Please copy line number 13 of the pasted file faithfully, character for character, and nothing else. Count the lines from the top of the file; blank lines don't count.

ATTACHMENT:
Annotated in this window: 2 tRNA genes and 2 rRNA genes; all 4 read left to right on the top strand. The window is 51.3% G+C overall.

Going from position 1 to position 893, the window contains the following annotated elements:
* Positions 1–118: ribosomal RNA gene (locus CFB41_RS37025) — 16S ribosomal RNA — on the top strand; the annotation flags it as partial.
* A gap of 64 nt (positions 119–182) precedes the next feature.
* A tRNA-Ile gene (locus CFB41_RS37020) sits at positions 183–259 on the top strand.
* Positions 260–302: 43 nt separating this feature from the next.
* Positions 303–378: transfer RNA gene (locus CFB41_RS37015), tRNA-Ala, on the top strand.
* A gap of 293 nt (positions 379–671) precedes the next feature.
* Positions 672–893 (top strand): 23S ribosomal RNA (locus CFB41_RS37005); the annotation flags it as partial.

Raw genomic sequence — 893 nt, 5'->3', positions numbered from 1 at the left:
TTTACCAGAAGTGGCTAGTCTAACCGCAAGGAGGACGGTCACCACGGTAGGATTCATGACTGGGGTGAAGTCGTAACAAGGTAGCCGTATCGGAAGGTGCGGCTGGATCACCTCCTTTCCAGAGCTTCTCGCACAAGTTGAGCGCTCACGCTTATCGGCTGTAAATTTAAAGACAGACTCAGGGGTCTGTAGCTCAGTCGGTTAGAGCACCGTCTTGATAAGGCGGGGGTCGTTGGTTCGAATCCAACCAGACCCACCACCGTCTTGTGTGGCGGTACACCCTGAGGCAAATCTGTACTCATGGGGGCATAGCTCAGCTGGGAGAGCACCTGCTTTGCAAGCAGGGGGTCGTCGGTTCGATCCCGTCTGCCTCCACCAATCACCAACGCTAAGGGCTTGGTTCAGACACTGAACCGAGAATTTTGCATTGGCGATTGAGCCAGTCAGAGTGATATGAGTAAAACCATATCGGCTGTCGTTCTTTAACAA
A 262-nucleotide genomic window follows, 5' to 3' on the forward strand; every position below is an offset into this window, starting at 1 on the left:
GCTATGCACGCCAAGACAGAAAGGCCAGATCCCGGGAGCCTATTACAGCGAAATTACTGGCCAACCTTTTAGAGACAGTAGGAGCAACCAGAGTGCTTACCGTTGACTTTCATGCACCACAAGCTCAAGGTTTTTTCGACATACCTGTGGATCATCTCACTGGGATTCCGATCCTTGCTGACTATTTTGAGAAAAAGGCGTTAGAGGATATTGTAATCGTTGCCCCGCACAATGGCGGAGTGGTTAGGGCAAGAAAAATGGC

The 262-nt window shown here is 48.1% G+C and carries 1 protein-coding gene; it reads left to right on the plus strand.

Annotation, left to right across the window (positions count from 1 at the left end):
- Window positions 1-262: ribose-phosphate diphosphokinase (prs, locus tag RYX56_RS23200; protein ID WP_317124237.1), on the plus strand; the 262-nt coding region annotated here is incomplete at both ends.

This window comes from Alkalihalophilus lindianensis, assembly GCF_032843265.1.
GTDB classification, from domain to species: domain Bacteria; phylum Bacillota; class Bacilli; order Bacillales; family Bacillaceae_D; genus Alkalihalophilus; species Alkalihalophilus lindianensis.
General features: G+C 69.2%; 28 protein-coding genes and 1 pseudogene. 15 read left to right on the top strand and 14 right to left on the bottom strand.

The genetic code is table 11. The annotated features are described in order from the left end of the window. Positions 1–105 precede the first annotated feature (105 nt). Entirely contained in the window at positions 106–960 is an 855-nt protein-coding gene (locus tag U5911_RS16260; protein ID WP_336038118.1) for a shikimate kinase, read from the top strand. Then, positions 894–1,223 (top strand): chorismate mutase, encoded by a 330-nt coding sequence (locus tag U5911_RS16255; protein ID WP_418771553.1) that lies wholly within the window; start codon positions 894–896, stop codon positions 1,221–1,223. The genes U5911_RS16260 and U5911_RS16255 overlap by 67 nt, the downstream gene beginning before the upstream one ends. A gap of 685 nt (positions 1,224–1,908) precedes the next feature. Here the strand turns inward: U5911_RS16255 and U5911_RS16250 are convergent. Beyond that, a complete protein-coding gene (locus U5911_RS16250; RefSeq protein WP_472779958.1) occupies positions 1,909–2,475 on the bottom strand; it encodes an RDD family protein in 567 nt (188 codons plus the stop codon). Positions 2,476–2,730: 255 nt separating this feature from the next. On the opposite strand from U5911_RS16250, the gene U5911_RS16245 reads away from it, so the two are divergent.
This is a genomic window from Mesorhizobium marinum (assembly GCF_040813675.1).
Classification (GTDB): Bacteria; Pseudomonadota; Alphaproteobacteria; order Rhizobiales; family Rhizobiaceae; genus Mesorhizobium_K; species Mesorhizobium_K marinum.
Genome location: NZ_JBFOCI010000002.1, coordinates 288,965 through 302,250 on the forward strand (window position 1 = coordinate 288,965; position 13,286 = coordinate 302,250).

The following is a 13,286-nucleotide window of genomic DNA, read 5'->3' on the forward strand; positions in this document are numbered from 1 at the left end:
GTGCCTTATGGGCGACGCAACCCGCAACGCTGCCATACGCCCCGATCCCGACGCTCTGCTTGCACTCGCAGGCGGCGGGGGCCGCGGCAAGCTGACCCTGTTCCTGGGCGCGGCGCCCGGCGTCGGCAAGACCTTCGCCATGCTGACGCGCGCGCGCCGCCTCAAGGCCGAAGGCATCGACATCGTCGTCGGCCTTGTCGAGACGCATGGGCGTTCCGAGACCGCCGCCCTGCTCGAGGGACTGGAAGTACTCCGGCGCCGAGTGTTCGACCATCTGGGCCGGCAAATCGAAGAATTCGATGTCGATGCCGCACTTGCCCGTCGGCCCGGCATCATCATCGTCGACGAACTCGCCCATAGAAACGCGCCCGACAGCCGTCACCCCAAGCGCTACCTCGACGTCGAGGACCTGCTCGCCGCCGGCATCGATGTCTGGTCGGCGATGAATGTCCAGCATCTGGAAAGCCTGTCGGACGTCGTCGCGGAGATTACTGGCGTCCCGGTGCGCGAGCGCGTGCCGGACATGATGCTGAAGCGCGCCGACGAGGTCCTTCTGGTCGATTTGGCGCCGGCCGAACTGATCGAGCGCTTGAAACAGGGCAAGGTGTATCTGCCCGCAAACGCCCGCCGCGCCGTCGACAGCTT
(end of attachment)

GCTATGCACGCCAAGACAGAAAGGCCAGATCCCGGGAGCCTATTACAGCGAAATTACTGGCCAACCTTTTAGAGACAGTAGGAGCAACCAGAGTGCTTACCGTTGACTTTCATGCACCACAAGCTCAAGGTTTTTTCGACATACCTGTGGATCATCTCACTGGGATTCCGATCCTTGCTGACTATTTTGAGAAAAAGGCGTTAGAGGATATTGTAATCGTTGCCCCGCACAATGGCGGAGTGGTTAGGGCAAGAAAAATGGC